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Introduction to the Symposium: Invasive Plant Web-Accesible Databases and Volunteer Monitoring Programs

Madsen, J. D. (2009). Introduction to the Symposium: Invasive Plant Web-Accesible Databases and Volunteer Monitoring Programs. Weed Science Society of America 2009 Annual Meeting,. Orlando, FL.

Abstract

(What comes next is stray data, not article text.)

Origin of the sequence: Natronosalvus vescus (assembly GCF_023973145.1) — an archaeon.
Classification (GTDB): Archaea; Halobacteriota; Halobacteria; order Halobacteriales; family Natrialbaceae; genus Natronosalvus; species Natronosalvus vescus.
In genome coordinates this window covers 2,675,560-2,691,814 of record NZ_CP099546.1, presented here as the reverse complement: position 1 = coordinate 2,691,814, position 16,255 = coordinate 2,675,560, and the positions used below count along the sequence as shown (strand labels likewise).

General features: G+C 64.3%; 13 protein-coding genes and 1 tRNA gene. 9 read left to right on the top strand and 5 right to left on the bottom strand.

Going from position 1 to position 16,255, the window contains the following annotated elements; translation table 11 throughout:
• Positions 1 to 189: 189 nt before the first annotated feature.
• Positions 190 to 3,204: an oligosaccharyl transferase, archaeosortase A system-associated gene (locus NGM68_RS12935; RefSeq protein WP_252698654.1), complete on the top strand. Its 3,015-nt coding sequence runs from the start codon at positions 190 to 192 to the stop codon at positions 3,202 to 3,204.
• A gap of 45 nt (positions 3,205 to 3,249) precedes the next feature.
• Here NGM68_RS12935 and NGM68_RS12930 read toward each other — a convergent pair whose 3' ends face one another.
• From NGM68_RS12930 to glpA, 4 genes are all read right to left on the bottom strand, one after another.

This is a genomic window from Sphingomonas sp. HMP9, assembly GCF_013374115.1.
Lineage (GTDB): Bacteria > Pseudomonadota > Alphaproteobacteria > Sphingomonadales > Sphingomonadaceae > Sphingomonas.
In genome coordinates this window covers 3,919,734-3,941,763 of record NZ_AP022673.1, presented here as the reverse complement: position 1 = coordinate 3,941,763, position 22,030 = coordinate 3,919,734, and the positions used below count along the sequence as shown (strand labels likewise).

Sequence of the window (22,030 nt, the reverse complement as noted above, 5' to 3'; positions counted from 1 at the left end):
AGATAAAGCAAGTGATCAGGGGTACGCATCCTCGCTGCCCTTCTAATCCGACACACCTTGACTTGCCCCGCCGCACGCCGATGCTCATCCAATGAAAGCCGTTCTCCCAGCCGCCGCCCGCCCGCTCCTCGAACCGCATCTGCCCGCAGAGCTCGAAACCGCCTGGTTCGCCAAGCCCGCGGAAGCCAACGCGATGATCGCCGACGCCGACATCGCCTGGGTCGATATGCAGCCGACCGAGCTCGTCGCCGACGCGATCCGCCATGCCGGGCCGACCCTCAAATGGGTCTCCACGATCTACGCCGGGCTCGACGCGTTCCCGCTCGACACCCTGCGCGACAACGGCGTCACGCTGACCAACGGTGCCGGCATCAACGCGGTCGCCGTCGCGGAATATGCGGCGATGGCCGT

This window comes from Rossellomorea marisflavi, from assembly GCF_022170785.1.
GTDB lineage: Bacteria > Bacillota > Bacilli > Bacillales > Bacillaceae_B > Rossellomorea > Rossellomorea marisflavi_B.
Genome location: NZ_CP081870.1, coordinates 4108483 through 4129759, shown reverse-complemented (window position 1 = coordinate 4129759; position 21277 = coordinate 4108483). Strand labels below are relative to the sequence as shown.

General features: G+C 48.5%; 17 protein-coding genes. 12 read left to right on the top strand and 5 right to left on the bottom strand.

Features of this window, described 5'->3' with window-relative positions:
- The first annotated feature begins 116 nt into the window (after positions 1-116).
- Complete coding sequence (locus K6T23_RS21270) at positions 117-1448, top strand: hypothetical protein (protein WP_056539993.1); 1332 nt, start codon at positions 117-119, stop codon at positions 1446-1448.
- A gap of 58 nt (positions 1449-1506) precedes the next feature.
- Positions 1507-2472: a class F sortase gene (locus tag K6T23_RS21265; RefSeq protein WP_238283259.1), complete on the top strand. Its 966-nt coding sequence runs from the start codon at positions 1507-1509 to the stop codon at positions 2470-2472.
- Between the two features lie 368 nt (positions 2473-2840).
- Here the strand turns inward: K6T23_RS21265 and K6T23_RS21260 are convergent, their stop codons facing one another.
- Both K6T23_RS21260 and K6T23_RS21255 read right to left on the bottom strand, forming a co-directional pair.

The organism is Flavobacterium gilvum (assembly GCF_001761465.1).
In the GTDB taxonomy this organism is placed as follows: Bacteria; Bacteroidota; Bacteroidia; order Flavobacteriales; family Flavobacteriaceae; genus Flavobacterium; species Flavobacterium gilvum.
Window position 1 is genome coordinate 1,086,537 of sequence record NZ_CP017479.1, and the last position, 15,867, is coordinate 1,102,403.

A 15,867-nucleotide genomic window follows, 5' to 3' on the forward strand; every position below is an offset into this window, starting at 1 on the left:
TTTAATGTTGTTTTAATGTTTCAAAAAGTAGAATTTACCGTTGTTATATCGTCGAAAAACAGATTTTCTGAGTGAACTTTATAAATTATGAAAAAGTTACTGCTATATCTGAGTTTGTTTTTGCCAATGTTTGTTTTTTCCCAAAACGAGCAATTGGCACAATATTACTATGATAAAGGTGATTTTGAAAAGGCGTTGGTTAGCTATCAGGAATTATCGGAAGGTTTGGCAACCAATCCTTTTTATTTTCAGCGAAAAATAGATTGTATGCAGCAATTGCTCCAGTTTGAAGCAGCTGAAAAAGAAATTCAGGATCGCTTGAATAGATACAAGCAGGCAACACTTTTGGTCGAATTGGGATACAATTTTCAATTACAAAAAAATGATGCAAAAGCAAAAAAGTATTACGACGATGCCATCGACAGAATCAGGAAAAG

With the increased interest in the management of invasive plant species across the United States, public and private land managers have been looking for tools and resources to manage widespread invasive species and assistance from the federal government. One largely untapped resource for surveying the locations of invasive plant species are volunteers; people interested in the issue and willing to help, but not paid for their services. This symposium will highlight the federal efforts to develop programs for volunteers, such as the Invasive Plant Atlas of New England (IPANE) and the Invasive Plant Atlas of the Mid-South (IPAMS). These programs are regional in geographic scope, to better facilitate training of volunteers. Data from these databases are then shared through national and international networks and through partnerships with the National Biological Information Infrastructure (NBII). In both cases, the programs were initially funded through USDA CSREES, as integrated research/extension projects. Once the data is collected, it can be shared with data across federal agencies and universities to provide a global view of invasive plant species spread, and provide additional data for local planning. Lastly, this data can be used to support local Early Detection and Rapid Response (EDRR) efforts as part of the national strategy for managing invasive plant species, as envisaged in the National Invasive Species Council plan of action.


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